Advent is really a season in 2 parts, with the 1st two weeks concerned with the Lord’s coming as Judge of all at the end of time and the 2nd two weeks serving as the proximate preparation for His coming in the flesh. Our activities, like the Church’s readings, should reflect that dual character.
The Old Testament readings of Advent set the mood and theme each week. As we hear these readings, we need to look at our own dreams and expectations. How do we express them? The prophets of the Old Testament used beautiful poetic expressions, such as the lamb lying at peace with the lion, swords being beaten into plowshares, and the great banquet to come that will be presided over by the Lord. What poetic and symbolic expressions would we use to describe the age that is to come when we will know the Lord fully? What does the “Day of the Lord” mean for us? Can we identify with the dreams of the prophets? Advent is a season of anticipation.
1st Reading – Isaiah 11:1-10
The holiness of the one God, creator and master of the world, dominates the message of Isaiah. Yahweh is the Holy One of Israel. Isaiah is intensely aware of his own sinfulness and that of his people. Sin in any form cannot be tolerated in God’s holy presence; consequently Isaiah denounces Judah’s pride, self-indulgence, and callous injustice toward the poor. Isaiah is convinced that Yahweh is about to strike down the nation in judgment. Not only will the land of Palestine be laid waste but all nature will be involved; the sin of man has affected the whole universe. Yet, Judah is still Yahweh’s people, Jerusalem is the holy city whose foundation is secure. There will be a remnant, cleansed in the fire of judgment, who will be the inheritors of the promises made to David.
2nd Reading – Romans 15:4-9
The Letter to the Romans was probably written in Corinth, toward the end of Paul’s third missionary journey, shortly before he returned to Jerusalem in the spring of AD 58.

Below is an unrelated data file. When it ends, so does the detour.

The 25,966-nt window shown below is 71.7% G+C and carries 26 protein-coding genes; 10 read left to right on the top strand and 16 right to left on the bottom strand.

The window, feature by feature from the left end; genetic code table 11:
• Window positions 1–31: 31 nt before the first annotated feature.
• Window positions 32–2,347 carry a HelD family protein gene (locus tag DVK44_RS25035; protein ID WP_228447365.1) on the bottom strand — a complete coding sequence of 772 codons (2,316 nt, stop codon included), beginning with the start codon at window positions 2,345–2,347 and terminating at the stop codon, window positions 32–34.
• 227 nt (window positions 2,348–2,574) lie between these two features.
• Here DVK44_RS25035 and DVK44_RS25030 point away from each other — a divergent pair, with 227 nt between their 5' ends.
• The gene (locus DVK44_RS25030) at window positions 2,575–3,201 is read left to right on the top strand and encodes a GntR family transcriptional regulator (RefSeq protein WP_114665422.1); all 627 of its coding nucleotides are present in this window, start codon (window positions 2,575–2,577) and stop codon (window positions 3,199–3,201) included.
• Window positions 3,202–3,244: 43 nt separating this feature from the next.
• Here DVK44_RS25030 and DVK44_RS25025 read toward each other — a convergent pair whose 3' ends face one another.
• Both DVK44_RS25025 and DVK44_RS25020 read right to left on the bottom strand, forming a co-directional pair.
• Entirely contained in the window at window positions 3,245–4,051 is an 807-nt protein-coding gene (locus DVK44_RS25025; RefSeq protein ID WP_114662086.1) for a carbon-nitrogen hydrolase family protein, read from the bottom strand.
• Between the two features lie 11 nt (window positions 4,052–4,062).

Romans is not a summary of Christian doctrine, nor is it Paul’s last will and testament – it isn’t even a full sketch of Paul’s view of Christianity. Some of Paul’s most significant teaching (the Church, the Eucharist, the resurrection, for example) are missing from it. Rather, it is a presentation of his missionary reflections on the historic possibility of salvation now offered to all men in the good news of Jesus the Christ. Paul knows that man’s justification and salvation depend not on the “deeds of the law,” but on faith in Christ Jesus, the Son whom the Father’s love did not spare. Through faith man shares in the effects of the plan of salvation conceived by the Father and brought to realization in the death and resurrection of Jesus.
Our reading today comes from a section of the letter that discusses the demands of living the Christian life and our motivation for doing so.
Gospel – Matthew 3:1-12
On the feast of the Immaculate Conception we hear of the Annunciation. In this reading we hear John the Baptist announce the coming of the Messiah some 30 years later; the beginning of Jesus’ public ministry.